Tuesday, July 6, 2010

SVG - The Universal Starting Point for Creating Cutter Files

Most cutter manufacturers have their own native file types for defining the files that can be used with their cutter.  But, there is one file type that has gained prominence as the universal portable standard.  Most of the recent versions of cutter software have the means to import an SVG file.

SGV stands for Scalable Vector Graphics.  Vector graphics use geometric objects such as lines, circles and curves to create an image.  The fact that objects are defined as formulas, rather than groups of pixels, allows us to recreate the objects at any size.  Hence, the Scalable part of the name.

In effect, when a cutter receives the data from a vector graphic it is told to begin at a certain language and make an arc or line of a certain radius or length and then turn so many degrees and move in another arc or line.  The degrees always remain the same.  But, the distance or radius of all the arcs and lines are increased or decreased by the same percentage relative to the original.

We can view a vector object as a path.  It's a bit like a child following a treasure map.  Suppose treasure was actually buried at the starting point of the map.  The map's directions might say:
  1. Turn West and take 5 steps
  2. Turn South and take 5 steps
  3. Turn East and take 5 steps
  4. Turn North and take 5 steps
Even if we altered the map to say go 20 steps after each turn, the child would still end up at the very same starting point.  And, that is true of the vector graphics our cutting machines use.  They simply follow the direction and distance commands sent to them based on the information in the vector graphic.

What many people don't know is that, unlike raster images, an SVG file is simply a special form of text file in an XML format.  XML uses descriptors and tags in a simple format to store data.  The great thing about this format is that we can actually go in and manually change the way a graphic behaves using a simple text editor like Notepad.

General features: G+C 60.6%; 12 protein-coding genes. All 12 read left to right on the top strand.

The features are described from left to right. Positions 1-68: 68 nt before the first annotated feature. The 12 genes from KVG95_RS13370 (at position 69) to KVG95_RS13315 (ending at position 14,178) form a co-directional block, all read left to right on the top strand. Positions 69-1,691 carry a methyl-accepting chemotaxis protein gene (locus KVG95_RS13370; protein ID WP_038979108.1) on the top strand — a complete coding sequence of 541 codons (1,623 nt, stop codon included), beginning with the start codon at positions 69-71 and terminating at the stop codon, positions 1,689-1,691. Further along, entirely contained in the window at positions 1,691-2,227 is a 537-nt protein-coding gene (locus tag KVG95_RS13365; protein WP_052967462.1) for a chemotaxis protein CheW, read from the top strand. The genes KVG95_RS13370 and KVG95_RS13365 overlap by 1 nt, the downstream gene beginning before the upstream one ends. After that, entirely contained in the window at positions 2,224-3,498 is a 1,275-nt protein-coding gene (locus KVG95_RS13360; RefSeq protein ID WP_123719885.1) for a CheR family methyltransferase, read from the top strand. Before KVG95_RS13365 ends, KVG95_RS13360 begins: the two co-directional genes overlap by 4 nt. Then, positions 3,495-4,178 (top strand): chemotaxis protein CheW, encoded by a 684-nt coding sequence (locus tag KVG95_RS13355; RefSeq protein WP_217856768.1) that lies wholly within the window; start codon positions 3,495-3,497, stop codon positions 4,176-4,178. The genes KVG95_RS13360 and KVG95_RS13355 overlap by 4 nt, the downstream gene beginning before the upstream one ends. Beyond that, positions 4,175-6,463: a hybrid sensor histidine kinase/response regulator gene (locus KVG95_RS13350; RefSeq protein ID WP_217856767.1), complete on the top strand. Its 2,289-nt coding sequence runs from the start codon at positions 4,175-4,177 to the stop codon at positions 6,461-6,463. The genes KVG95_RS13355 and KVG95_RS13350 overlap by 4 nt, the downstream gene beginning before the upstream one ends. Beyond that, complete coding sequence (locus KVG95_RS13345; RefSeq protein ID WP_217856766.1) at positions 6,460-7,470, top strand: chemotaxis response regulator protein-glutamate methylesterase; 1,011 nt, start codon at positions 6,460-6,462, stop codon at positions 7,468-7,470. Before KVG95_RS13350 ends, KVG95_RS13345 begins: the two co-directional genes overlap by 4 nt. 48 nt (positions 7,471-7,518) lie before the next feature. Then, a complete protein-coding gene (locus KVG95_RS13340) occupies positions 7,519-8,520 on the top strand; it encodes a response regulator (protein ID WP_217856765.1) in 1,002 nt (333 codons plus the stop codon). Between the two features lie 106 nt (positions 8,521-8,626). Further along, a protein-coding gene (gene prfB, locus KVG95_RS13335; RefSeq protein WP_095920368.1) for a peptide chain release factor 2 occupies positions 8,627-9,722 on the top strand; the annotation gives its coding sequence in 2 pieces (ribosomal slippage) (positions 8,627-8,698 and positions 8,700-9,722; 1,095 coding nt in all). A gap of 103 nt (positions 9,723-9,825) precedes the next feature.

Rather than try to worry about specific cutter file types, we are going to concentrate on SVG files as our CREATE emphasis in this blog.  And, while there are several programs that can create SVG files, we're going to limit our tutorials to a free program called Inkscape so that anyone might be able to participate.

Craftwell has announced that eCraftShop Pro will be able to import SVG files.  And, since the target audience of this blog is those that want to create and cut their own designs. we're assuming that we'll need and want the pro version of the software.  I doubt that many of those following this blog will be content to simply work with prepackaged shapes.

So, while we wait for the eCraft machine to arrive, let's steep ourselves in the intricacies of Inkscape.


Cindy Cade said...

Tom, Converting SVG files to WPC Inkscape link
"0.45 version" can be found at: http://artisticextras.blogspot.com/2010/04/converting-svg-files-to-wpc-inkscape.html
Sorry, this is the only way I could reach you.

Tom Meeks said...

Hi Cindy,

Thanks for the link! All you have to do to reach me directly is to send an email is to use regmail at Tom Meeks (all one word) and that is a dot com. I'll check out the link right away.